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March 17th, 2017 / 12:40 pm
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Hear with your eyes, see with your ears, until it becomes an act of resistance.

 

Examples of Sound Classifications / Graphic Notation listed in Anthony Braxton's Composition Notes

Examples of Sound Classifications / Graphic Notation listed in Anthony Braxton’s Composition Notes

 

I’m on a huge Anthony Braxton kick right now. Like, inside a free jazz free fall vortex of kaleidoscopic music from Ornette Coleman to Cecil Taylor to Marion Brown to Albert Ayler to Don Cherry to Art Ensemble of Chicago to more and more and more, but right now Braxton’s speaking to me the loudest.

 

LISTEN TO THIS:

braxton

 

3 Compositions (EEMHM) 2011 by Anthony Braxton

 

 

Braxton’s material moves in ways I find massively appealing: bold, dynamic, unpredictable, defiant, aggressive, persuasive, provocative, spooky, scary, creepy, cacophonous, rambunctious, chaotic, discursive, flagrant, abstract, unintelligible, bewildering, soothing, calming, inviting, indulgent, relentless, combative, mutinous, as if it were an act of resistance.

Near the conclusion of his famous lecture on the creative act, Deleuze says, “Counter information is not effective unless it becomes an act of resistance.”

 

Rereading Aimé Césaire’s Discourse on ColonialismI’m struck by its continued relevance today. I lingered on that quote he uses from Ernest Renan, “We aspire not to equality but to domination. […] It is not a question of eliminating the inequalities among men but of broadening them and making them law.”

Broadening inequality by making it law.

Hello, 2017.

Also supremely relevant, Étienne Balibar’s recent essay “Citizen Subject,” where he claims, “Obedience is the principle, identical to itself along the whole length of the hierarchical chain, and attached in the last instance to its transcendental origin, which makes those who obey into the members of a single body. Obedience institutes the command of higher over lower, but it fundamentally comes from below: as subditi, the subjects will their own obedience.”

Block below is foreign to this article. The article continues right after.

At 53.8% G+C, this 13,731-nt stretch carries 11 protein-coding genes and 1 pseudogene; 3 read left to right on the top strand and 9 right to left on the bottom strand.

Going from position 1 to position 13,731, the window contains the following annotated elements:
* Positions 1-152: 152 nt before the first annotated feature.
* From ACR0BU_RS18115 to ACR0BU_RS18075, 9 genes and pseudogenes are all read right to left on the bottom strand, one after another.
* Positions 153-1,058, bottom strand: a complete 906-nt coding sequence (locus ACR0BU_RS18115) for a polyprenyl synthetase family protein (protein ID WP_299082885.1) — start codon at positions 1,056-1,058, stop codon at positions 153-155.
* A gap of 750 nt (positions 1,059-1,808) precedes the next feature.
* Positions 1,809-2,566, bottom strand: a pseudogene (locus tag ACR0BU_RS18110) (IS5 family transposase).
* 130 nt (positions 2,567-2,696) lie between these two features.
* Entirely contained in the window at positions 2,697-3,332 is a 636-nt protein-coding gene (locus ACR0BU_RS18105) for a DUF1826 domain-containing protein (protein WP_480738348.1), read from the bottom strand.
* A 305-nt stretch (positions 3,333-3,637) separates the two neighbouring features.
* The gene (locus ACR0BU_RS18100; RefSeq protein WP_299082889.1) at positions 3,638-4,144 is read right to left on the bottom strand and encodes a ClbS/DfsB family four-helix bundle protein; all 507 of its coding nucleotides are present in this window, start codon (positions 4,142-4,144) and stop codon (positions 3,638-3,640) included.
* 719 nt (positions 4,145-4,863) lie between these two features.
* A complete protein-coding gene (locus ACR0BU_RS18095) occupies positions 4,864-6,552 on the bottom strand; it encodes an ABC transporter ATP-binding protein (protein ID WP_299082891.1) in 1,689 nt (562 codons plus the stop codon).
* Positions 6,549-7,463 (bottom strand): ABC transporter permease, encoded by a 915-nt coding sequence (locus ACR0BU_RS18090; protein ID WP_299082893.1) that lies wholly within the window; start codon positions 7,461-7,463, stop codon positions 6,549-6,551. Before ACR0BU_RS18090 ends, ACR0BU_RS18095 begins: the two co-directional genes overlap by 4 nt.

The subjects will their own obedience.

The subjects will their own obedience.

The subjects will their own obedience.

“The conventional, midlist novel that’s taught in MFA programmes doesn’t reflect the current reality at all. It’s not even a very satisfying fantasy,” says Dodie Bellamy in this interview with Lucy Ives at The White Review. Her forthcoming anthology co-edited with Kevin Killian called Writers Who Love Too Much: New Narrative Writing 1977-1997, from Nightboat Books, slays. So much valuable material. The bending point of certain American avant garde traditions happen therein.

“The avant-garde has become petrified, enamored by its own past, and therefore forever insular and forever looking backwards. Fuck the avant-garde. We must hew our own path,” said Cathy Park Hong in her much discussed essay “Delusions of Whiteness in the Avant-Garde.”

Today, we must resist the urge to will our own obedience.

“Capitalism is about self-expression; art is about self-expression. Art is far from being a radical outside movement,” says Adam Curtis in this recent conversation with Yancey Strickler.

Today we must resist the force of obedience by making art from inside capitalism.

Morgan Parker, reading @ Cornelia St. Cafe (2016)

 

Christopher Soto (aka Loma) reading @ Radar Reading Series (2016)

 

Hanif Willis-Abdurraqib, performing “The Crown Ain’t Worth Much” at the Button Poetry showcase at the 2015 National Poetry Slam